CBD and vitamin supplements have a lot in common. They’re both aimed at consumers with a fondness for natural health products, they’re both wildly popular (the Brightfield Group estimates the CBD market could be worth $22 billion by 2022, while Research and Markets predicts the market for vitamins to reach $7.35 billion by 2023), and they’re both barely regulated by the Food and Drug Administration (FDA).
They’re also not supposed to be mixed together — under the Food, Drug, and Cosmetics Act (FD & C Act), it’s illegal to add CBD to dietary supplements like vitamins. But that hasn’t stopped a number of brands from releasing CBD vitamins anyway.
As the name suggests, these are multivitamins that have been infused with CBD, generally in tablet form. Though they often bear a superficial similarity to CBD capsules (which generally contain just CBD and coconut oil or other “carriers”), the difference is in their vitamin content. According to the brands that make them, CBD vitamins offer synergistic benefits that maximize the therapeutic potential of each ingredient.
That was the pitch made by one of the most recent CBD vitamins to hit the market, which was the product of an unusual collaboration between the rapper Flo Rida and a company called JustCBD. Their new CBD vitamin gummy, called Jet Setter, claims to “strengthen users immune system [sic] and boost their energy and wellness with a generous punch of daily vitamins including Vitamins A, B, C, and D and of course, hemp-derived CBD.” Available in only one flavor (Orange Berry Blast), each $50 bottle contains 60 gummies, each of which comes with 5 mg of CBD — though the company doesn’t say what kind. So far, they’re only available through JustCBD’s website, though the company says they ship to all 50 states and even internationally.
For a cheaper (and more widely available option), Irwins Naturals offers a product called CBD + Daily Multi, which can be found both online and at The Vitamin Shoppe. For $27, customers can get a bottle of 60 softgels that contain 10 mg of full spectrum CBD, along with the usual mix of vitamins and minerals found in such products (iron, interestingly enough, is not on the list).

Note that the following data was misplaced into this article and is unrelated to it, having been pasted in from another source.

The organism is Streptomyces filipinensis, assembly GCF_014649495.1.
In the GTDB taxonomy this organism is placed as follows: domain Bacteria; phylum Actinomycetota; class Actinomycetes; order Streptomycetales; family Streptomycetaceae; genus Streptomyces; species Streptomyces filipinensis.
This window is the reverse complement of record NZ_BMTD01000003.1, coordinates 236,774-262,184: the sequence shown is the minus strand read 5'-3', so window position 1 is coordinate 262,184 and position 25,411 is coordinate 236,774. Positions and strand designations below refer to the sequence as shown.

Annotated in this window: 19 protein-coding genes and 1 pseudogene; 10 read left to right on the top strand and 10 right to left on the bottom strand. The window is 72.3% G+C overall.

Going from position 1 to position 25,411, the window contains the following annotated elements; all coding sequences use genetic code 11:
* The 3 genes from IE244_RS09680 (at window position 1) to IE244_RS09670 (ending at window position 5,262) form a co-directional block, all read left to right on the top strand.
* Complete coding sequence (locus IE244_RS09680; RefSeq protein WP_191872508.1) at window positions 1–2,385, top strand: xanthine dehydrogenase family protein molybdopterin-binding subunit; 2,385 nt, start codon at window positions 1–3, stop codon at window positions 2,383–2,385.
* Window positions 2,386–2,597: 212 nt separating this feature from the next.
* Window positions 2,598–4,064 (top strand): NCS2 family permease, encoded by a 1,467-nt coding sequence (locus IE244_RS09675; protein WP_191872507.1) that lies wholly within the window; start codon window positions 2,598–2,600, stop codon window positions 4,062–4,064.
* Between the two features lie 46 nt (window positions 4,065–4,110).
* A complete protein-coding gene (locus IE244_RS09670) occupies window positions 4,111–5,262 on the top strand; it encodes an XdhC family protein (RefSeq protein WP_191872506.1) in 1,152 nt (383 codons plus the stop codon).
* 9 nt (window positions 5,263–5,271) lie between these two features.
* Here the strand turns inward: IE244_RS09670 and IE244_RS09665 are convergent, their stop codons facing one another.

But with conventional vitamins available in much greater quantities for much less money (Amazon’s top seller, for example, costs just over $13 for a bottle of 360 capsules), are CBD vitamins worth it?
Here are the two biggest questions facing CBD vitamins: Are they safe, and do they work?
On the first count, the answer is a tentative “probably.” While there’s been some concern about CBD’s potential to cause liver damage by interacting with other medications, many scientists believe these fears have been exaggerated, and the World Health Organization (WHO) has previously stated that CBD has no potential to induce significant side effects. So far, there’s no scientific evidence that CBD and vitamins are a dangerous mix.
The second question is much harder to answer, because many of the effects of CBD and various vitamins have a lot of overlap. And while some people have reported positive results from using CBD vitamins, it’s hard to tell what’s actually responsible for their success: CBD, the vitamins, or old-fashioned positive thinking.
“I’m not trying to be a killjoy, but, especially in mental health, the size of the placebo effect is enormous,” as Philip McGuire, a professor of psychiatry and cognitive neuroscience at King’s College London who studies CBD supplements’ effects on mental health, told The Guardian.
While it’s certainly possible that CBD and vitamins combine for a “1+1=3” effect, an equally (if not more) likely possibility is that they’re largely redundant. Here, it’s helpful to examine just a few of the main vitamins in these products, and compare their effects with those of CBD:
Unless future research shows that mixing CBD and vitamins together results in some kind of super-supplement, it’s probably best to steer clear of them for the time being.